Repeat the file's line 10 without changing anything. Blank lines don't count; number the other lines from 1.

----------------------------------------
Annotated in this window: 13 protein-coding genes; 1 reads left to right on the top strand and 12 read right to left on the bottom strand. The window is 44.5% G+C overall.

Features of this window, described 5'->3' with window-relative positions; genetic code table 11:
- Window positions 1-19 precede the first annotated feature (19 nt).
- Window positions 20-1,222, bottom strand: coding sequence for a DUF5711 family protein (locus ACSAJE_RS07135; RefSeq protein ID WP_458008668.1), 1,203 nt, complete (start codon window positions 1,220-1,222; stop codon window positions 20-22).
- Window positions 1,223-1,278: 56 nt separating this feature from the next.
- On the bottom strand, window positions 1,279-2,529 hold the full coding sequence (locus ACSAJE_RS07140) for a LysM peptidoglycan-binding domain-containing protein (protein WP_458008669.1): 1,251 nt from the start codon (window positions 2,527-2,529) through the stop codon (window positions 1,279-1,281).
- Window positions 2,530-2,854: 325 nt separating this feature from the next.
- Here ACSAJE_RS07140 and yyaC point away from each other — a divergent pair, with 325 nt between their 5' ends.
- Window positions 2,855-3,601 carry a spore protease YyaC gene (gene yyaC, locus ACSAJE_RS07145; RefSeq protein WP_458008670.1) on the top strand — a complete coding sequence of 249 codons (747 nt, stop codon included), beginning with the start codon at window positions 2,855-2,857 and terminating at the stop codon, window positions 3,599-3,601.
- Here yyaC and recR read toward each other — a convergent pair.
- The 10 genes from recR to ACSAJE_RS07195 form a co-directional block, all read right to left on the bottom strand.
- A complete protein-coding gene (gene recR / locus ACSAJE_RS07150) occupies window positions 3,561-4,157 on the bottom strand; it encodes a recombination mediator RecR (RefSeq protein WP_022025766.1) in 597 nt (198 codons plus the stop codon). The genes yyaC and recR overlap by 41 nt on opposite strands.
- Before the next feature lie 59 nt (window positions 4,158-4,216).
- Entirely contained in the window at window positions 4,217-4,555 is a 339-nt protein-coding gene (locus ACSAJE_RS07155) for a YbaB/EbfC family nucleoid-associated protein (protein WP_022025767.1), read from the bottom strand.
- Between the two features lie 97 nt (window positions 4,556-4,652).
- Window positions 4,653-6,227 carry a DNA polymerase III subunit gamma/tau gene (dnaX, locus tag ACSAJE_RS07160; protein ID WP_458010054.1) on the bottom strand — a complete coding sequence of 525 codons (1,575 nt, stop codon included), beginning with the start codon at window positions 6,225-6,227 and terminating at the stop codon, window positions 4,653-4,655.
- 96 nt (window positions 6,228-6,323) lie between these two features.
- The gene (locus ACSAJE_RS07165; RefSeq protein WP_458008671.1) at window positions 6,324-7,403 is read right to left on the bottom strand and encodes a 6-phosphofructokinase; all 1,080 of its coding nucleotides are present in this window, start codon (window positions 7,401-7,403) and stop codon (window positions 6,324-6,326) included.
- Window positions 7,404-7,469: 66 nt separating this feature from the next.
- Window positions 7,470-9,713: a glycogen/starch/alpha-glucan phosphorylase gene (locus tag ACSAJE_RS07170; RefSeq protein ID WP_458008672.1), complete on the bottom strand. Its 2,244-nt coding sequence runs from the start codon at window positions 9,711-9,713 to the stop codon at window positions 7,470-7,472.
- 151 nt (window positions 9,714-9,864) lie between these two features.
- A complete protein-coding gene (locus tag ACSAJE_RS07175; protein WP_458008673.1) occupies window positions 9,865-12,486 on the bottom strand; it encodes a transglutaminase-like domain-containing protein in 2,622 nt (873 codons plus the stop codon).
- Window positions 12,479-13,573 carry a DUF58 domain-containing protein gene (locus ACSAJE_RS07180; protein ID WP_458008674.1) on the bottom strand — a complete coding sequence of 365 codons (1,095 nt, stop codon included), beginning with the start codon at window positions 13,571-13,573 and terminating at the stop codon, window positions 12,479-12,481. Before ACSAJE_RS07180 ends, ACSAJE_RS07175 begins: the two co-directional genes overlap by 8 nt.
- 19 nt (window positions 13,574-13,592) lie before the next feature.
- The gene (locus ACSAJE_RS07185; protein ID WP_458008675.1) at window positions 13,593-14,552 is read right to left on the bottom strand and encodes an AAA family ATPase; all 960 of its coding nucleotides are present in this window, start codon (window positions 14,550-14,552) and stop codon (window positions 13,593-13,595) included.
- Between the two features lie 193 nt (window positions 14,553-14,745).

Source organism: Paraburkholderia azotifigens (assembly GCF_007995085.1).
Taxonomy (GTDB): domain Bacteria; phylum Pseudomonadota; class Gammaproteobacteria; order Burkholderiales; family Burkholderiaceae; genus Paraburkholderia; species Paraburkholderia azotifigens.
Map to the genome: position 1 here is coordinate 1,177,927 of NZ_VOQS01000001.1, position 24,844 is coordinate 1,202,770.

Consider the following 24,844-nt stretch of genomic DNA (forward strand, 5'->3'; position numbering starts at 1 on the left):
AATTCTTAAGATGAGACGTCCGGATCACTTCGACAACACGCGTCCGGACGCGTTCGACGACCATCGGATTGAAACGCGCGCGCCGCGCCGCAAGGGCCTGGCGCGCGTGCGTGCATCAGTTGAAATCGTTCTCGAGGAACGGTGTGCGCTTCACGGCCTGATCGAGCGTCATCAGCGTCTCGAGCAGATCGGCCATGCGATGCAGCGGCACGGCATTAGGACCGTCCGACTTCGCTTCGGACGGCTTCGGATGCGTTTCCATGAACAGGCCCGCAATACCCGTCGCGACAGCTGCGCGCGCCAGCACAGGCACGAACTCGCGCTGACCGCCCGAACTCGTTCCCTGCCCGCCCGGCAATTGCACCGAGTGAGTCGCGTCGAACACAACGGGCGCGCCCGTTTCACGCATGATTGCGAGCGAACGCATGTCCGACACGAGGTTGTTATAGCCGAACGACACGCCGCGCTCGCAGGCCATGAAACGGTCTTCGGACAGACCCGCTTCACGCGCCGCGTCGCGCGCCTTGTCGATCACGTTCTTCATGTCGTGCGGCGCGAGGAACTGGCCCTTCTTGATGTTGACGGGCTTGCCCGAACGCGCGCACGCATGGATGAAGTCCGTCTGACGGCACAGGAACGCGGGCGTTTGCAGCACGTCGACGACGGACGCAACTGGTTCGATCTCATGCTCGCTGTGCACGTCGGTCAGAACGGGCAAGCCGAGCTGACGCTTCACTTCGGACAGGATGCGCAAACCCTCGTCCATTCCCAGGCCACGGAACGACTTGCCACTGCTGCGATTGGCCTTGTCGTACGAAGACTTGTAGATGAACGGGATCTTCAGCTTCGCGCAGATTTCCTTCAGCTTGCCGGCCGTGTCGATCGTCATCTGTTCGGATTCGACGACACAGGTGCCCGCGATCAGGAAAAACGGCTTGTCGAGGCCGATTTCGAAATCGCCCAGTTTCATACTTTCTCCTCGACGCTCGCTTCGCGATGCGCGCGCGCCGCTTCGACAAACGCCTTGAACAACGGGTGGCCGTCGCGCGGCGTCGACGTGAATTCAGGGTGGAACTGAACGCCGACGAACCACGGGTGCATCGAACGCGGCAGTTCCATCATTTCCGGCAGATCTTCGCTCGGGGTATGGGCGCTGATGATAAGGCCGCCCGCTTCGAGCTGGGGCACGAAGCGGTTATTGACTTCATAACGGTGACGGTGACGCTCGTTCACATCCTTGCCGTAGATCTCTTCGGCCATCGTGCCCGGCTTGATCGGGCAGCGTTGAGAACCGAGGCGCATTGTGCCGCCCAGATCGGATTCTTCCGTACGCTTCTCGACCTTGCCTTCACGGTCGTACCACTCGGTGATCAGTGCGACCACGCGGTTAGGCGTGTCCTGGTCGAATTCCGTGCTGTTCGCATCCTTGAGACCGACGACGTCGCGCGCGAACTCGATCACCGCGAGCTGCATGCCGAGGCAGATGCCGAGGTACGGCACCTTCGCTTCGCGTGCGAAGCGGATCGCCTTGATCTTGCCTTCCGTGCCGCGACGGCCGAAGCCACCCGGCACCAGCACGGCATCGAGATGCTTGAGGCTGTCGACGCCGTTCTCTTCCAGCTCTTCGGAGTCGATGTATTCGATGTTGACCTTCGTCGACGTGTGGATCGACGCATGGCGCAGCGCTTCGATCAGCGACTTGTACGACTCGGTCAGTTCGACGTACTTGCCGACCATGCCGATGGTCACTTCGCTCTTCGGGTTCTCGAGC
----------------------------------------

- Here yyaC and recR read toward each other — a convergent pair.